This is perfectly normal, and depending on the size of the company your’re working for, it is the same everywhere — just the size of the fan and the maximum amount of the shitload change size.
If your job is for 15-people-ISP, it is safe to assume that while a broken network cable can be replaced as fast as everywhere, a fault in a critical under-10k euros network appliance can bring you on your knees (you have no money for real redundancy).
Working for big-big-cellular-phone-telco-$$$, you would also assume that the same fault can be managed easily, and/or that there is hardware redundancy everywhere, and that the real show-stoppers are much more rare. Well, you’re right — and this result comes obviously with a cost: more hardware, more planning, more tests, more procedures.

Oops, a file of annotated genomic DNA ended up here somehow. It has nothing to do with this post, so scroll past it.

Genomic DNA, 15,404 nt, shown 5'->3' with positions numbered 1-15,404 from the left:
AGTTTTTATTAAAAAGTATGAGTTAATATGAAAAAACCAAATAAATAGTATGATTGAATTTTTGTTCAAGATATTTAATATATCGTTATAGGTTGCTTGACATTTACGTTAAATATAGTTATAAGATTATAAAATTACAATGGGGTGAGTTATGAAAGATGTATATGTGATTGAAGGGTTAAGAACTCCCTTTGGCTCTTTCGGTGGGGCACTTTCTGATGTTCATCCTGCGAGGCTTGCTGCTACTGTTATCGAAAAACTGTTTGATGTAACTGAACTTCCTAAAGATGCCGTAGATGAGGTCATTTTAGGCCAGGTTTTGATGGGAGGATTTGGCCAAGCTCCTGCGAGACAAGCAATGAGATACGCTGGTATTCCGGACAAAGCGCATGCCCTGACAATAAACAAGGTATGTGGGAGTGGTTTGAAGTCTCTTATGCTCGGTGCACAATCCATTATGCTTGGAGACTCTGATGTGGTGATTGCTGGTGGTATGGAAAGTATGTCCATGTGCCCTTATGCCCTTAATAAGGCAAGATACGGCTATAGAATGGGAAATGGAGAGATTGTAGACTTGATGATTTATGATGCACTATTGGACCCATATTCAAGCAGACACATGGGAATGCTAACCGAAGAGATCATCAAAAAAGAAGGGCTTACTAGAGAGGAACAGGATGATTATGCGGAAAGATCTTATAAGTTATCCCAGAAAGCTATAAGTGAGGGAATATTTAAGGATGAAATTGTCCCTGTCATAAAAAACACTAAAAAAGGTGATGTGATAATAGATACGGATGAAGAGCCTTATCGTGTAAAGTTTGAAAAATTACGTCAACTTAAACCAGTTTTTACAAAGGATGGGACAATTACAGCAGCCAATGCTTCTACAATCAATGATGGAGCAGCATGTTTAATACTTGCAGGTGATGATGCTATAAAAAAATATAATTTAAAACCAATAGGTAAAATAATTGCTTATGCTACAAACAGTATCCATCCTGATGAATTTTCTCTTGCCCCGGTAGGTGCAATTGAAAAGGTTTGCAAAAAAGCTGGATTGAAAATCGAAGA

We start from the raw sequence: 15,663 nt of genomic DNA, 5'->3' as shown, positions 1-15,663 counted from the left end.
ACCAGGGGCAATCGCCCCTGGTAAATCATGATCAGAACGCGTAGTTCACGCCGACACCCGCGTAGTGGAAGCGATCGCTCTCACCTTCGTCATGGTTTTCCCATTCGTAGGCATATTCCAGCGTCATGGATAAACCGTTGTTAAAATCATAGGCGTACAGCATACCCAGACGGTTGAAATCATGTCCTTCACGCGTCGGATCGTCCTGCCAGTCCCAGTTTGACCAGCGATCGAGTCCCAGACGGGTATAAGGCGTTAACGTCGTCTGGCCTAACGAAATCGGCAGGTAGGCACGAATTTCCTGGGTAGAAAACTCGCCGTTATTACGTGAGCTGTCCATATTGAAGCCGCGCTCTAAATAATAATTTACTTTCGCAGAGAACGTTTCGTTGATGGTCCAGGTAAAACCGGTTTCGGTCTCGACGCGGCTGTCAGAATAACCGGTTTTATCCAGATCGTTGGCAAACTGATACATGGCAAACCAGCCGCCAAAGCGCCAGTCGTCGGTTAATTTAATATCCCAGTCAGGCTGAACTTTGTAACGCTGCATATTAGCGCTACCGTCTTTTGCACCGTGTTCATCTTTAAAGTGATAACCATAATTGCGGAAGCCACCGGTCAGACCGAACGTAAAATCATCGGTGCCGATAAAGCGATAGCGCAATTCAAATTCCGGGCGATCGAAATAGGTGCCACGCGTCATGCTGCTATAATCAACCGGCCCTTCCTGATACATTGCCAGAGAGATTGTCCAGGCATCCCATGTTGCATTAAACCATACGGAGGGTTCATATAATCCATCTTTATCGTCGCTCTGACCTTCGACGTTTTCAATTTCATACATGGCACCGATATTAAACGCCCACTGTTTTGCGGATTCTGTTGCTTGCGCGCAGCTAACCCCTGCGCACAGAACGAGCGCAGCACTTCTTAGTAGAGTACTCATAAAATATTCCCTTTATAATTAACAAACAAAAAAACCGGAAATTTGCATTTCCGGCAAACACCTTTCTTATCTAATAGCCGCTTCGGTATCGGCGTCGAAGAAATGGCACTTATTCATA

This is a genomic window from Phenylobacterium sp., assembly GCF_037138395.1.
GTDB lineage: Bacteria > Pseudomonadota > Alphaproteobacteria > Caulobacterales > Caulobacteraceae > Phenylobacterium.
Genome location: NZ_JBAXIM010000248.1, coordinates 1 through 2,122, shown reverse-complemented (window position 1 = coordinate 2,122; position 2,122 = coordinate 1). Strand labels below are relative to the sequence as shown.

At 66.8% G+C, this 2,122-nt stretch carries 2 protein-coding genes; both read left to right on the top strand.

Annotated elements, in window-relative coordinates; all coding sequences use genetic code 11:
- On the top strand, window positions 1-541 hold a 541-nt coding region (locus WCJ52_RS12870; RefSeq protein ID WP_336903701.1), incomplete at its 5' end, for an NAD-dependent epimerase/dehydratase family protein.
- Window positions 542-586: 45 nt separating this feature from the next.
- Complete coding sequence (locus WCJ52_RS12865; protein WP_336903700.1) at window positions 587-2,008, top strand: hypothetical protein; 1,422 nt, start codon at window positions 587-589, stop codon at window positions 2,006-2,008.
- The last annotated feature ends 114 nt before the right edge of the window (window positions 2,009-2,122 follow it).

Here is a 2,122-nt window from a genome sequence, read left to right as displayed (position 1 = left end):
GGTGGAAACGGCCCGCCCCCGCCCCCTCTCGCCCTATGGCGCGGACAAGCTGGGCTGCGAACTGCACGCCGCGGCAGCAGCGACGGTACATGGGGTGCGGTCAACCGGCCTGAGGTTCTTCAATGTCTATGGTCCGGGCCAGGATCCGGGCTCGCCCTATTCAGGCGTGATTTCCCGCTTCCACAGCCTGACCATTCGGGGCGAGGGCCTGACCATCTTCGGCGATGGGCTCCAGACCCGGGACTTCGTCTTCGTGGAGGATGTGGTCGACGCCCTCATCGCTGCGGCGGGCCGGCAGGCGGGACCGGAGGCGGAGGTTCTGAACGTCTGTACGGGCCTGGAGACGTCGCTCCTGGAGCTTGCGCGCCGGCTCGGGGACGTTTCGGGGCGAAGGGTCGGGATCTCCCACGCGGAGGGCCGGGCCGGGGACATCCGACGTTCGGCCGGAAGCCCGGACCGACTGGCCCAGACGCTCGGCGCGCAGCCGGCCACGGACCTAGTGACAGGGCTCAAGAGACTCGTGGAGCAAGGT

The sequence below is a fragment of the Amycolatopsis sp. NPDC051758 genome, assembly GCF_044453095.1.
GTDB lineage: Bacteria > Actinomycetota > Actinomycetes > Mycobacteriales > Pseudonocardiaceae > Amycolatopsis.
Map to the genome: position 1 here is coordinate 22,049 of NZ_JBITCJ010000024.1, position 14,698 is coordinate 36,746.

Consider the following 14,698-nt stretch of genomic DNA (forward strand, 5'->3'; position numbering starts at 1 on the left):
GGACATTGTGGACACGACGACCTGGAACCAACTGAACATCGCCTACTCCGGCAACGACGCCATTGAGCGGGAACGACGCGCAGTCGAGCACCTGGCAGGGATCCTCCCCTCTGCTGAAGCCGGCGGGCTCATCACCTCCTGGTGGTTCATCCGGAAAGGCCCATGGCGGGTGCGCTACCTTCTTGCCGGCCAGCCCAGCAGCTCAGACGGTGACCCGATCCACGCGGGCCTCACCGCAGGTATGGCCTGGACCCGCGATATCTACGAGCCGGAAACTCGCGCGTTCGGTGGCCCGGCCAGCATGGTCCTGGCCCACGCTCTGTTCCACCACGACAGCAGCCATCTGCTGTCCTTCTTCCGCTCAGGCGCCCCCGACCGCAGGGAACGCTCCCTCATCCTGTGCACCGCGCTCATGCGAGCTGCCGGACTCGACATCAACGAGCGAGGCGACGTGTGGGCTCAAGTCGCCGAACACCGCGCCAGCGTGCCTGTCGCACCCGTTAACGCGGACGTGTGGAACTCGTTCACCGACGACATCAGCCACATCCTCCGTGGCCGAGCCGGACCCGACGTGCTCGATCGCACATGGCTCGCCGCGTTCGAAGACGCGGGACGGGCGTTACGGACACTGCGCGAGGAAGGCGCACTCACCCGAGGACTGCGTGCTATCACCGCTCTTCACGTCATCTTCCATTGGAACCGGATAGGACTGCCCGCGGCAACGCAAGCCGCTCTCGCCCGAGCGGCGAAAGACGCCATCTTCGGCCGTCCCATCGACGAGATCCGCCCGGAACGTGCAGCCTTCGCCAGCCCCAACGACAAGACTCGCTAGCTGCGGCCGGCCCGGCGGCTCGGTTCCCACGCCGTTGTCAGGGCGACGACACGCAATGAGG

What escapes me is why BBCPT$$$ cannot manage people the same way it does with the services infrastructure. Having smart people working for you is cool. Smart people keep your business running, like reliable hardware does. But while a bunch of geeks can pull the rabbit out of the hat most of the time, dumbasses can’t find the hat.
What’s the value of a 100k euros DNS infrastructure when the people using it can’t /flushdns their cache or check which name servers they’re pointing to? (and by consequence wake me up at 4AM in the middle of a service migration?)
Don’t put monkey behind your keyboards. Or PEBKAC could be your next buzzword.